Chapter 17 Volume 1: Forging a Foundation Scene Nine

The sharp clanging of Ian’s new hammer echoed throughout the shop upon striking a small slab of piping hot metal clamped to the anvil. Beads of sweat dripped from his face and bared upper body with each swing. Starting from the break of dawn, Gaelan began teaching him a new technique called peining used to spread out metal with the rounded side of the hammer. Now, several hours into it, he felt like he was beginning to grasp the concept.

“Not bad,” Gaelan called out over the bang of the hammer and the roar of the flames. “Maybe you’ll get it right by the end of the year!”

The humorous jab threw Ian off just enough to strike the wrong spot, resulting in a deformed metal handle.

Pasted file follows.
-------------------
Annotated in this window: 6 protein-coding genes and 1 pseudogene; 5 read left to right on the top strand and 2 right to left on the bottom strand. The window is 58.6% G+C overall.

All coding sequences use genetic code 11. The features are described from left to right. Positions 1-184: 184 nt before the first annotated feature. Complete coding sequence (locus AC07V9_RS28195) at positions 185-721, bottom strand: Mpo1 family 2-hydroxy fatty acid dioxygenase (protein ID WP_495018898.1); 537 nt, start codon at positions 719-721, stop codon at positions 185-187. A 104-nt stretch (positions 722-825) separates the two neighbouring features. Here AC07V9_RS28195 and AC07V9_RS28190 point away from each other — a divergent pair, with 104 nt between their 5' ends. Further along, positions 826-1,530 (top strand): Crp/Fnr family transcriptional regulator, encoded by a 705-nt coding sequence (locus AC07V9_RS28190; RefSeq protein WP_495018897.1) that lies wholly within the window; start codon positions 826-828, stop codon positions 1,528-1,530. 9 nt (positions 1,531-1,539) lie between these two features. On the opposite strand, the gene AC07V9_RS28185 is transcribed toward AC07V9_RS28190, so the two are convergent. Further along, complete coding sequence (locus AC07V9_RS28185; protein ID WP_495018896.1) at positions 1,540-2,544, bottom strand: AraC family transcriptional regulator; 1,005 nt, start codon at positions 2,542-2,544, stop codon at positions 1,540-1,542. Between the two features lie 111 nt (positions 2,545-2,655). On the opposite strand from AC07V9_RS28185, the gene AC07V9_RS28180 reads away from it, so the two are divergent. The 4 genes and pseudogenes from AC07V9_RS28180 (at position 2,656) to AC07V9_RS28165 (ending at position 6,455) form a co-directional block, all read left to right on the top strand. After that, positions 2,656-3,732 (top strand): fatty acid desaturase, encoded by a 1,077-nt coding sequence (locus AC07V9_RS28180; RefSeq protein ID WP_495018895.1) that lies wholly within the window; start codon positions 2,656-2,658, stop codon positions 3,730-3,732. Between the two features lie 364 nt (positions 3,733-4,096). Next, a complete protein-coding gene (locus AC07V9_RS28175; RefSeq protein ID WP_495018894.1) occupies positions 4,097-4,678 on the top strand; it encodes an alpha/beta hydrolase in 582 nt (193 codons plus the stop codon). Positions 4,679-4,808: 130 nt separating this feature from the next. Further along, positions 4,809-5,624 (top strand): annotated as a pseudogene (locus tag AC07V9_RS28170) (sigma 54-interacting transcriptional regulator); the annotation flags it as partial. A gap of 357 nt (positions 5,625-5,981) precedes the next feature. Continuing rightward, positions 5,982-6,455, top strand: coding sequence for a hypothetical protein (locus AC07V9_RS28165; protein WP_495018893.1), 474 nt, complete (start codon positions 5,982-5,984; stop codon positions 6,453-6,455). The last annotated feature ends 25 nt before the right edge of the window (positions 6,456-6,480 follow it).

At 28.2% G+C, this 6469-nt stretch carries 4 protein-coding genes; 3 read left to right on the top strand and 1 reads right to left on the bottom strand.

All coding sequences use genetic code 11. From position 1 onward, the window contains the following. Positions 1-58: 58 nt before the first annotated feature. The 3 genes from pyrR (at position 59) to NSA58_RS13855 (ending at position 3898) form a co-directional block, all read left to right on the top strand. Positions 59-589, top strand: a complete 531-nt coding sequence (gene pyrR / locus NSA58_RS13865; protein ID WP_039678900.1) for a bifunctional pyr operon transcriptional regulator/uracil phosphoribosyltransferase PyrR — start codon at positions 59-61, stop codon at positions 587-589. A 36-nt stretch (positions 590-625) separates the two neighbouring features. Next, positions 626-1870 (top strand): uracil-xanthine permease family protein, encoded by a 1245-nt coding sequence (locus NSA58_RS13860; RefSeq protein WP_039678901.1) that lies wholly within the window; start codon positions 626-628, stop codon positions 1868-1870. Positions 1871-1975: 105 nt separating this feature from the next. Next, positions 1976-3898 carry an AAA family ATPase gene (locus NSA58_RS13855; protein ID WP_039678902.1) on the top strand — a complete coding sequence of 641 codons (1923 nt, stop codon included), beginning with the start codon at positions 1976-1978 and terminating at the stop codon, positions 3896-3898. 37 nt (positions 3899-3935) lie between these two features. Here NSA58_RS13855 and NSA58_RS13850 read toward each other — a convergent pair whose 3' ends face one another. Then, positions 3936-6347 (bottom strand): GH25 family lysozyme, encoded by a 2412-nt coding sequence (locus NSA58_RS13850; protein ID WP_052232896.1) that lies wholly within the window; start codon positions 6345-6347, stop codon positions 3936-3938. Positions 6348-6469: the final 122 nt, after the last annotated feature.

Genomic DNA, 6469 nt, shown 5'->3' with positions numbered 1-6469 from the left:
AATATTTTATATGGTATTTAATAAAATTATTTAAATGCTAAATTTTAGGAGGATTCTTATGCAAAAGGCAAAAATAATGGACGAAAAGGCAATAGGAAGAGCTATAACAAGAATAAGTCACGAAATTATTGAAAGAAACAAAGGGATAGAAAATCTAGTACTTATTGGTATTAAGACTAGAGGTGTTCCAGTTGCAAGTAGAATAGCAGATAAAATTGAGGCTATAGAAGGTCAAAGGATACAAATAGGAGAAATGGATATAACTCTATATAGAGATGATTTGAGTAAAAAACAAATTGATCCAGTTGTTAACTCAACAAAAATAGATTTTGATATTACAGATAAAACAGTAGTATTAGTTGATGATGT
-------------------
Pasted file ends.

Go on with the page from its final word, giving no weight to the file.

“Thanks a lot…” Ian groaned while grabbing his shirt from a nearby table in order to wipe sweat from his face. Dabbing away the perspiration made him realize just how much his beard had grown out since arriving in Regnoras. Several of the coarse hairs poked his hand through the fabric.

“You need to be focused enough to not get distracted by such a small comment,” Gaelan retorted. His lips curled up into a sly grin.

“Haaah… Of course I do…”

Suddenly, the bell for Gaelan’s shop area rang. The sharp metallic sound briefly startled Ian since he only heard it a handful of times over the last few days.